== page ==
Welcome!  I notice you describe your books as ‘sweet and spicy’, which sounds like a potent combination.  What exactly do you mean, and did it take you long to come up with that description?

--Honestly, the description just popped into my head, and it was a play on “sweet and sour”, as in sauce. Honest to goodness, I couldn’t really tell you how my mind works sometimes. lol.  My mind wanders, takes little stuff like this and just runs away with it. Somewhere out of sweet and sour sauce, my mind went, “aha! Sweet and spicy!”

What does it mean…My books tend to be sweet, but normally, a sweet book doesn’t contain love scenes. Mine do. So…sweet… but spicy, too.  

‘A Second Chance at Forever’ has a wonderfully glamorous cover and features a sexy stripper with the delicious stage name of ‘Candy Cane’.  Was it as much fun to write as it looks?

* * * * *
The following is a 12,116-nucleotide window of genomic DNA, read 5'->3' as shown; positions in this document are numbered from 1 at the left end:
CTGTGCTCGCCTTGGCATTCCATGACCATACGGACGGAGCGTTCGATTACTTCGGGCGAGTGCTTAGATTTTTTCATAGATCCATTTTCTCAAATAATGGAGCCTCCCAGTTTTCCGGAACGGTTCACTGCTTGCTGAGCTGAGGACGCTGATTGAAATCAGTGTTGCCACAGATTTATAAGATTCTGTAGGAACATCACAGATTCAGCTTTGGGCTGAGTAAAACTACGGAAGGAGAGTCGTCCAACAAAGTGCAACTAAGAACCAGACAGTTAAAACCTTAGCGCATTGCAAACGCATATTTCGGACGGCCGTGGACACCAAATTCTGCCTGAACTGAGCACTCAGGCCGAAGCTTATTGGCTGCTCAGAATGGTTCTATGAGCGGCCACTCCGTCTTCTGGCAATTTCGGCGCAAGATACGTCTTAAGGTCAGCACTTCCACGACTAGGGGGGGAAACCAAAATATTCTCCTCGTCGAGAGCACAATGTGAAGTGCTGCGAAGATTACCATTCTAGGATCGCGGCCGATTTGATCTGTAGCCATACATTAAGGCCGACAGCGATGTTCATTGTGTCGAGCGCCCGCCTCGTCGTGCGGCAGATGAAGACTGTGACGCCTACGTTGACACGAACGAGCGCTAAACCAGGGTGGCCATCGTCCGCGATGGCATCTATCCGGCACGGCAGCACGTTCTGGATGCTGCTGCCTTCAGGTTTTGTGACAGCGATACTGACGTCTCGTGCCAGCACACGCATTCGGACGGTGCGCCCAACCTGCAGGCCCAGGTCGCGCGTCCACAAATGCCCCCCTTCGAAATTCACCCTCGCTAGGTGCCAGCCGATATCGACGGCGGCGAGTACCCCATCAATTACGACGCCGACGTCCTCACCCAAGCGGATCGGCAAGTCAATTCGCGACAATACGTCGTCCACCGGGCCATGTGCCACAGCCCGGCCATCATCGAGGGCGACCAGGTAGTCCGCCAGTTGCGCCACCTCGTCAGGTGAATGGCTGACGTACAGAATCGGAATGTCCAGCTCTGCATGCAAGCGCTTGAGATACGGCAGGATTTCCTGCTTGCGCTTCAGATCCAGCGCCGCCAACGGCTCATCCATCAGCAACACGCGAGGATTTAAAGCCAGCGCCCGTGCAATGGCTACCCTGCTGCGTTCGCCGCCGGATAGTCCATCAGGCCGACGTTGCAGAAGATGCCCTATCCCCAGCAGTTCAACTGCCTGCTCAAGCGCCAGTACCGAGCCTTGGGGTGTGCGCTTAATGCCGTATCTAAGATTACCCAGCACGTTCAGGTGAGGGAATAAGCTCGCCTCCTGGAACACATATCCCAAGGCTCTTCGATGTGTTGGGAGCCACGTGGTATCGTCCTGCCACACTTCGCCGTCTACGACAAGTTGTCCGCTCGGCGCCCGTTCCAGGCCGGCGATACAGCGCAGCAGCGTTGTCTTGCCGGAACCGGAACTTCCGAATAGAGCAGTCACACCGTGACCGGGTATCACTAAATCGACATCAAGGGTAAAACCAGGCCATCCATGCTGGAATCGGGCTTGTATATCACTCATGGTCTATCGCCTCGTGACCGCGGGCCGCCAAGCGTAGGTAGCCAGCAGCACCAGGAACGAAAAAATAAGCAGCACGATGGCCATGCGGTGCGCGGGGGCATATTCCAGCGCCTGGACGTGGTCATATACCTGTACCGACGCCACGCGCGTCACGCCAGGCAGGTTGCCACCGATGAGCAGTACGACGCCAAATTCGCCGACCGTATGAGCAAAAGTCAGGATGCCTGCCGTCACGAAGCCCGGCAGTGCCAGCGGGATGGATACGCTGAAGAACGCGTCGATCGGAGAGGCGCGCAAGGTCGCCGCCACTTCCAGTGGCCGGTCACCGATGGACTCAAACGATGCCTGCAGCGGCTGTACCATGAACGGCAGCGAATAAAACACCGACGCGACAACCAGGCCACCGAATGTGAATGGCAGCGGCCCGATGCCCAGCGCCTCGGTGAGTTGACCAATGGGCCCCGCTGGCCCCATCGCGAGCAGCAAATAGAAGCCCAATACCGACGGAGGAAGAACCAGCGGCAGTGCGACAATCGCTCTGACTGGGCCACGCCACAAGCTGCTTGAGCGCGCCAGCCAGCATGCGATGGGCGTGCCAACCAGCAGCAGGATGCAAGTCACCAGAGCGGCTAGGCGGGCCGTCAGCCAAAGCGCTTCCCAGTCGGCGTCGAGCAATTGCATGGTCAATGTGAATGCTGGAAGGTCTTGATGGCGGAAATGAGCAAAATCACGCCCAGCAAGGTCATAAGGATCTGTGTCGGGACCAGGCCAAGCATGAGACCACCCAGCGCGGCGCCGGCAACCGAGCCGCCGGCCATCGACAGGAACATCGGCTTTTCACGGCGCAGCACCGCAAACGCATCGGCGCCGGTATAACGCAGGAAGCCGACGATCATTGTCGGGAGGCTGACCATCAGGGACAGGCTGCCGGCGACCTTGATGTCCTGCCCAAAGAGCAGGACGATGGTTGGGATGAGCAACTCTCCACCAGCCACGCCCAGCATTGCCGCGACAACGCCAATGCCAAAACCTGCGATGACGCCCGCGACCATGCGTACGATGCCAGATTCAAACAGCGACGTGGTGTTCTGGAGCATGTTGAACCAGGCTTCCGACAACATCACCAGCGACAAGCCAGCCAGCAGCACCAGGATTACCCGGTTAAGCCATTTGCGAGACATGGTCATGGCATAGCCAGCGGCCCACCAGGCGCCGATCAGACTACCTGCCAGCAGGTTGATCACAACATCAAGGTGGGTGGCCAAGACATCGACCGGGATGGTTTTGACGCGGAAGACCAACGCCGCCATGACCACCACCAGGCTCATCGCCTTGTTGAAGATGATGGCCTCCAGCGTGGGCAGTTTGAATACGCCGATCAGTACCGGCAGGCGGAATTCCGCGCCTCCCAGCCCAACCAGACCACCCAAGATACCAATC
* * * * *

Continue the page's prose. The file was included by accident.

--Thanks. It really was. It started because I was intrigued by the thought of a romance heroine who worked as a stripper. I’d never read one before, and I thought, “could I pull that off?” Then I wondered, what kind of romance novel heroine would work as a stripper? But, as it usually happens, my characters took off on me, and I met the hero, Alex. He caught me by the heart and pulled me in.

I love the title and cover of ‘Her Knight in Black Leather’ too.  Was the title difficult to come up with?

--This one was a stroke of pure luck. I don’t do titles very well, and I was stumped for this one. So I was sitting here trying to think about what the book is really about, when the phrase, “Knight in Shining Armour” popped into my head. Which is what the hero is for the heroine. Except he doesn’t wear armour…he wears a black leather jacket. And I just put the two together.

Do you do a lot of research for your stories?